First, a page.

Cyrano (audio described)

Details

Date 15 Oct 2022

Time 18:30 PM

Contact

Southbank Theatre – The Sumner box office

Address , , VIC

Phone 03 8688 0800

Overview

Overview

Audio Described Saturday 15 October at 2pm

Tuesday 18 October at 6.30pm

Southbank Theatre – The Sumner

140 Southbank Boulevard, Southbank

Box Office: 03 8688 0800

  • Companion Cards accepted – please mention Audio Description when booking
  • By Virginia Gay after Edmond Rostand
  • Director: Sarah Goodes
  • Cast Includes: Virginia Gay, Holly Austin, Milo Hartill and Tuuli Narkle
  • Duration: 1 hour 40 minutes – no interval
  • Content warnings: Contains coarse language, sexual references, mature themes, theatrical haze and loud noises.

Following the wild success of Calamity Jane, Virginia Gay ups the ante with a joyous, gender-flipped retelling of Cyrano de Bergerac, packed with music, wit and aching romance. Freely adapting and reimagining Edmond Rostand’s classic play, Gay gives us a delightfully self-aware theatrical rom-com for our times.

Cyrano is the most interesting person in any room – a wordsmith, a charmer, a ruthless fighter. She works twice as hard and runs twice as fast as any of the pretty boys, because she’s deeply ashamed of something about herself. Enter Roxanne: brilliant, beautiful Roxanne – a student of life, with a penchant for poetry and a way with words, just like Cyrano. But Roxanne doesn’t like Cyrano … not like that. She’s only got eyes for Yan: hot, manly Yan; all-brawn-and-no-brains Yan, who is dumbstruck around Roxanne. Probably shy, right? Until suddenly he starts saying the most amazing things. But it’s not Yan writing these perfect love scenes, it’s Cyrano ...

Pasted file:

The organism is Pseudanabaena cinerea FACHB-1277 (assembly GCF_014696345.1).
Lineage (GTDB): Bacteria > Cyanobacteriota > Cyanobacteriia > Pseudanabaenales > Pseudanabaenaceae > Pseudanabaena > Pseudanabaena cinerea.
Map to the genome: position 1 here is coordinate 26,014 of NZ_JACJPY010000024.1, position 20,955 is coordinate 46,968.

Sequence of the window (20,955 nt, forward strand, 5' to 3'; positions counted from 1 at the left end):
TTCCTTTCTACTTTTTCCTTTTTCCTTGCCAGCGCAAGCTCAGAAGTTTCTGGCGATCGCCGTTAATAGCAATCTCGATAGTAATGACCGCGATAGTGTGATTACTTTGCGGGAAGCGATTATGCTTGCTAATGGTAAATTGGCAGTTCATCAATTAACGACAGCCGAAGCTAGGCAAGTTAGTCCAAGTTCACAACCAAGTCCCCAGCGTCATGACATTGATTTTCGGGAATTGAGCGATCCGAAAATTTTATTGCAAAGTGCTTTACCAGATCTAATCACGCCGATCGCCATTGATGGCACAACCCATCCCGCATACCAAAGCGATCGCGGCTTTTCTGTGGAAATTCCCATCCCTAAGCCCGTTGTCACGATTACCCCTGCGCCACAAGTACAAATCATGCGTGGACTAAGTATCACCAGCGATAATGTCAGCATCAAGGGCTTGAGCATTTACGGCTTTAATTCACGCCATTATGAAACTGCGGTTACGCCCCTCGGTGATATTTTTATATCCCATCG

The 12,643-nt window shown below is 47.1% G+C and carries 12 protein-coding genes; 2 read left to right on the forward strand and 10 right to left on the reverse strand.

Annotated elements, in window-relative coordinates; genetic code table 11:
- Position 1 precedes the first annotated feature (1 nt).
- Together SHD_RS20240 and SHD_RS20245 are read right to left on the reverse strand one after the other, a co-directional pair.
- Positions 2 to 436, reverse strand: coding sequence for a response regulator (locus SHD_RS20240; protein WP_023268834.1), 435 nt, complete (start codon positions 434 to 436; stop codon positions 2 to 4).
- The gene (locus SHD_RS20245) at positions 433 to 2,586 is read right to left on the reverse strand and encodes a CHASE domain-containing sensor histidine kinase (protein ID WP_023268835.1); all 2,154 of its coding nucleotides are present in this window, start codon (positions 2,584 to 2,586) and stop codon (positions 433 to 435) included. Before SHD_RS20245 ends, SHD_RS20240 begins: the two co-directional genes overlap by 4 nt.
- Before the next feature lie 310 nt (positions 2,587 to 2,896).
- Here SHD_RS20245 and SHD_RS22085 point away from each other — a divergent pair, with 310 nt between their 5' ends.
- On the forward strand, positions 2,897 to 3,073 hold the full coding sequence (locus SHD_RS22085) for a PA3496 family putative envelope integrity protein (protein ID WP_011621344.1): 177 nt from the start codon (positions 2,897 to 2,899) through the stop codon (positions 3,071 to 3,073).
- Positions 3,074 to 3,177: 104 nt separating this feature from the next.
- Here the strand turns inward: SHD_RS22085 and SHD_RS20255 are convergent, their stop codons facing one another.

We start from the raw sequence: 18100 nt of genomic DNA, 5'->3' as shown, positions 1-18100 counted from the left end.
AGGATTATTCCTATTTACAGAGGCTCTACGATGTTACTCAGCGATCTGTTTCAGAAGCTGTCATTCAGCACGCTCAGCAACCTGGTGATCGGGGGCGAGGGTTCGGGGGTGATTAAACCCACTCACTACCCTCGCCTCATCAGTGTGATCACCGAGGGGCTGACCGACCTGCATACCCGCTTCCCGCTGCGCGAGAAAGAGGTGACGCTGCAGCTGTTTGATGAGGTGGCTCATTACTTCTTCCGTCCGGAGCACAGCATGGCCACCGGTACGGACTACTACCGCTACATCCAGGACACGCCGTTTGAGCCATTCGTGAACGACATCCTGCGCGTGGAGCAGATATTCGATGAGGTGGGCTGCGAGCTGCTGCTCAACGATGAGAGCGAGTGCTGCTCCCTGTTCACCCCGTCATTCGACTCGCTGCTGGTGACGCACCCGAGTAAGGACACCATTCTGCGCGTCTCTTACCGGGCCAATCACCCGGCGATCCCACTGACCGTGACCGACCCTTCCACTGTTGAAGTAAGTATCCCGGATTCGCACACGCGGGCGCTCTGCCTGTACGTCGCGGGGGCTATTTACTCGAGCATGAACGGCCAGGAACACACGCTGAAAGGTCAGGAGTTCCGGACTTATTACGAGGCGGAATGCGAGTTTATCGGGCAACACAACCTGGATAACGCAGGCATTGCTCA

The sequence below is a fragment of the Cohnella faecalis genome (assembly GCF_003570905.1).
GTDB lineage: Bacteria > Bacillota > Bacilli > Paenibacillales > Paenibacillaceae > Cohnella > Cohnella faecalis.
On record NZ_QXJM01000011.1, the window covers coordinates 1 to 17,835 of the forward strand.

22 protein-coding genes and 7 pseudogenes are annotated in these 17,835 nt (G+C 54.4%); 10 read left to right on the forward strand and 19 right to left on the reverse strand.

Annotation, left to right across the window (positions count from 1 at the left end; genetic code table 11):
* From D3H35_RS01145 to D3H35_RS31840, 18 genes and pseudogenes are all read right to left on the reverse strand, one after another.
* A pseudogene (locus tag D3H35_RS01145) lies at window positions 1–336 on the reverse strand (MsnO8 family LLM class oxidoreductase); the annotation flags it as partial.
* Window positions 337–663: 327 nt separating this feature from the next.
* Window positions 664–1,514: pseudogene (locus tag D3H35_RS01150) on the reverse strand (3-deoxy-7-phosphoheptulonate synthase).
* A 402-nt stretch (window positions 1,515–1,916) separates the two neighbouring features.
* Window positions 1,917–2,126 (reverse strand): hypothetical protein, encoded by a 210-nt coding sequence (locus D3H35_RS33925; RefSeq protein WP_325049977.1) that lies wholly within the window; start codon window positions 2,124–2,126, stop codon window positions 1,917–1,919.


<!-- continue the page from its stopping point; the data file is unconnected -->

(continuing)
With director Sarah Goodes (Home, I’m Darling) at the helm, Virginia Gay (Vivid White, The Beast) in the title role, and a triumphant return to the stage after lockdown closed the production hours before opening in 2021, this is the Cyrano we both need and deserve: a love letter to hope; to overcoming loneliness and isolation; to language and desire, and the irrepressible magic of theatre; and to the hot mess that is the human heart.

 

The upper half of a woman with blonde hair is encircled with paintings of purple flowers and leaves. Her little fingers pull aside the lapels of her red jacket to reveal a drawing of a red and purple human heart on her chest.